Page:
Table 5 Relations of Schizolobium parahyba and the theoretical referential for structural class C20 – hardwood (NBR 7190, ABNT, 1997 ).  

fc0,k×100ρap fv0,k×100ρap fc90,kfc0,k ft0,kfc0,k fv0,kfc0,k Ref1
6.39 1.51 0.11 1.07 0.23 a
4.00 0.80 0.25 1.30 0.12 b


aPresent study;

b Reference values presented by NBR 7190 for structural class C20 – hardwood ( ABNT, 1997 ).

One aspect to highlight, evidencing the good performance of guapuruvu wood, is the high ratio between its mechanical properties and apparent density – specific strength ( Table 5 ). This parameter, assumed to be a quality index when comparing species with distinct apparent densities ( Buksnowitz et al., 2012 ) demonstrates the differentiated behavior of guapuruvu: although its wood is light, it is also relatively resistant. It is possible to observe values always higher than the theoretical references proposed by NBR 7190 ( ABNT, 1997 ) for class C20 ( Tables 4 and 5 ) and higher than the values obtained by Nogueira (1991) for Eucalyptus spp. species where the maximum index observed for specific strength in compression parallel to grain was 5.40 for Eucalyptus citriodora (Corymbia citriodora) while for S. parahyba, this ratio was 6.39.

Despite the fast growth of guapuruvu wood, results obtained for specimens on two opposite positions around the pith (tension and opposite wood) did not differ for paired sample T-test (p < 0.05), showing that the presence of tension wood had no influence on the quality or homogeneity of guapuruvu wood ( Table 6 ).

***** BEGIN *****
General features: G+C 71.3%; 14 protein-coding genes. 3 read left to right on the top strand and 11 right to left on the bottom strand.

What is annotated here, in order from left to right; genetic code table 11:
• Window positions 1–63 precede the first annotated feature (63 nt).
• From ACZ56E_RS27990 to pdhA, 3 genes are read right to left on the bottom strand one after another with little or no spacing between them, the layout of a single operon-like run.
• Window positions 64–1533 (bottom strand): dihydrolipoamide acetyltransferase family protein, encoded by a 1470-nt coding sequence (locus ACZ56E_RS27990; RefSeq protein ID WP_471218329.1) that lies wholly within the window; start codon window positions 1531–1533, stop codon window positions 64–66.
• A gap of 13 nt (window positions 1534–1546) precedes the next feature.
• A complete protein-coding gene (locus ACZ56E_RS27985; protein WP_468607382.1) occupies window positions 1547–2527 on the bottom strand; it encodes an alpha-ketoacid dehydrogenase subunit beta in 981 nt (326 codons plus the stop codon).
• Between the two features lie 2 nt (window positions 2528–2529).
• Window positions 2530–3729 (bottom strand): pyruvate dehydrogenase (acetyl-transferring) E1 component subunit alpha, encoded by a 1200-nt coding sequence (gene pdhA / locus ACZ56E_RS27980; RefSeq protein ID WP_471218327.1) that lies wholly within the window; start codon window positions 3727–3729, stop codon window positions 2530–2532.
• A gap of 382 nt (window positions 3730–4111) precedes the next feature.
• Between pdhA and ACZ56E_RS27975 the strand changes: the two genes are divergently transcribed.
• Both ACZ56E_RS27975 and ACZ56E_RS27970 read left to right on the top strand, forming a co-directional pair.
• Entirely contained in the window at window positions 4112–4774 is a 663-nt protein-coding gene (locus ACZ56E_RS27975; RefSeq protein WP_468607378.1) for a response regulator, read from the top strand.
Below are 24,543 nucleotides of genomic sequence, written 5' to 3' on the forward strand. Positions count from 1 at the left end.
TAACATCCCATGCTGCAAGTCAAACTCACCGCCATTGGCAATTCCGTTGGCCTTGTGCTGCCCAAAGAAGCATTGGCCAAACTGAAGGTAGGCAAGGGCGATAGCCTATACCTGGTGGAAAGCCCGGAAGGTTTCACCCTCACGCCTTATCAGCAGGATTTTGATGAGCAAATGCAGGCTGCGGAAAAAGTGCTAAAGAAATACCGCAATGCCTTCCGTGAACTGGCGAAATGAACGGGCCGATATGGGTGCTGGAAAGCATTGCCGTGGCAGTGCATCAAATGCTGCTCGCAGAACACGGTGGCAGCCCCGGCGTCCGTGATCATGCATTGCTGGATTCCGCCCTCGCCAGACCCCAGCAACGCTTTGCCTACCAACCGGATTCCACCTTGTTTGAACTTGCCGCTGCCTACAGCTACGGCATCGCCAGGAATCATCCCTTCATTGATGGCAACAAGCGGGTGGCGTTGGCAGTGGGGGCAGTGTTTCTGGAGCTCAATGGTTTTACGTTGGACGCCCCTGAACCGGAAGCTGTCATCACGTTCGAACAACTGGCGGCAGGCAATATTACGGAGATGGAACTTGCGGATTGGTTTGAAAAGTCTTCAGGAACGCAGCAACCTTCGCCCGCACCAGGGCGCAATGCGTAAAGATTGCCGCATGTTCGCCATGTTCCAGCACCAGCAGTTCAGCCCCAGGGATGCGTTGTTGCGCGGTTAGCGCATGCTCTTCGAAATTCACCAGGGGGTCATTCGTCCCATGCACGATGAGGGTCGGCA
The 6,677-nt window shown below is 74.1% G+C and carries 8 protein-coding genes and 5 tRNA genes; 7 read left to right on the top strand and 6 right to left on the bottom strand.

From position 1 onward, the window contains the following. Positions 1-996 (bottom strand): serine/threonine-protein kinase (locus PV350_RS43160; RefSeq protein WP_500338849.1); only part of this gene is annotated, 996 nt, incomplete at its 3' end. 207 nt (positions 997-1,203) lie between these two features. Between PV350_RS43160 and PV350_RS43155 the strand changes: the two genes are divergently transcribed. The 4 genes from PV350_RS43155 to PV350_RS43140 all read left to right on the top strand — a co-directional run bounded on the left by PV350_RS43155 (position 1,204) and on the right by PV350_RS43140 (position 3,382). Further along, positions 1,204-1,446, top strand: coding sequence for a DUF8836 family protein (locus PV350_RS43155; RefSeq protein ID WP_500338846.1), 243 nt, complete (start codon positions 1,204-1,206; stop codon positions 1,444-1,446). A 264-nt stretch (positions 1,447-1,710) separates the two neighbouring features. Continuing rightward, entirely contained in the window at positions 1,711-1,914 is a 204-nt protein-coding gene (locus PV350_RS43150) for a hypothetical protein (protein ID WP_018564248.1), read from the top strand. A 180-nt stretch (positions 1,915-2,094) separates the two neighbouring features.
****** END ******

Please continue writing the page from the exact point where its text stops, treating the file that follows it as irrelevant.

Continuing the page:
Table 6 Physical-mechanical properties (median) of Schizolobium parahyba in tension and opposite wood.  

Wood Mechanical Properties Physical properties
EM1 fM2 fH3 βt4 βr5 βv6 Anisot.7
(MPa) (%)
Opposite 5,909 40.38 19.35 7.41 2.73 11.42 2.76
Tension 5,938 40.55 18.49 7.09 2.65 10.98 2.72

Medians in the same column are not statistically different (T-paired test; p<0.05);

1Modulus of elasticity in static bending;

2Modulus of rupture in bending;

3Janka hardness;

4Tangential shrinkage;

5Radial shrinkage;

6Volumetric shrinkage;

7Anisotropy index.

In summary, considering the classification of wood from young (15-year old) guapuruvu trees as class C20 – hardwood for NBR 7190 ( ABNT, 1997 ), it is possible to state that, despite its low density, the species has technological potential, presenting commercial utility for lightweight civil construction, especially in secondary elements (internal structural, decorative and internal of general utility – paneling and other woodwork), for temporary use (construction boards, crates) and for plywood boards (for inner parts of furniture and cabinets, ceiling and siding) ( Nogueira, 1991 ; IPT, 2009 ).


Wood from young (15-year old) guapuruvu trees (Schizolobium parahyba (Vell.) Blake) from forest recovery areas was classified in structural class C20 (NBR, 7190) – hardwood. At the same time, its low density does not lead to low mechanical strength. The high ratio between its mechanical property values and apparent density, added to its high homogeneity – despite the presence of tension wood – demonstrate the good quality of the wood.


Fundação de Amparo à Pesquisa do Estado de São Paulo (Grant/Award Number: 2013/13432-6).


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Received: March 15, 2017; Accepted: July 26, 2017

*Julia Carolina Athanázio-HeliodoroFaculdade de Ciências Agronômicas, Universidade Estadual Paulista – UNESP Rua José Barbosa de Barros, 1780, Fazenda Lageado, CEP 18610-307, Botucatu, SP, Brasil e-mail: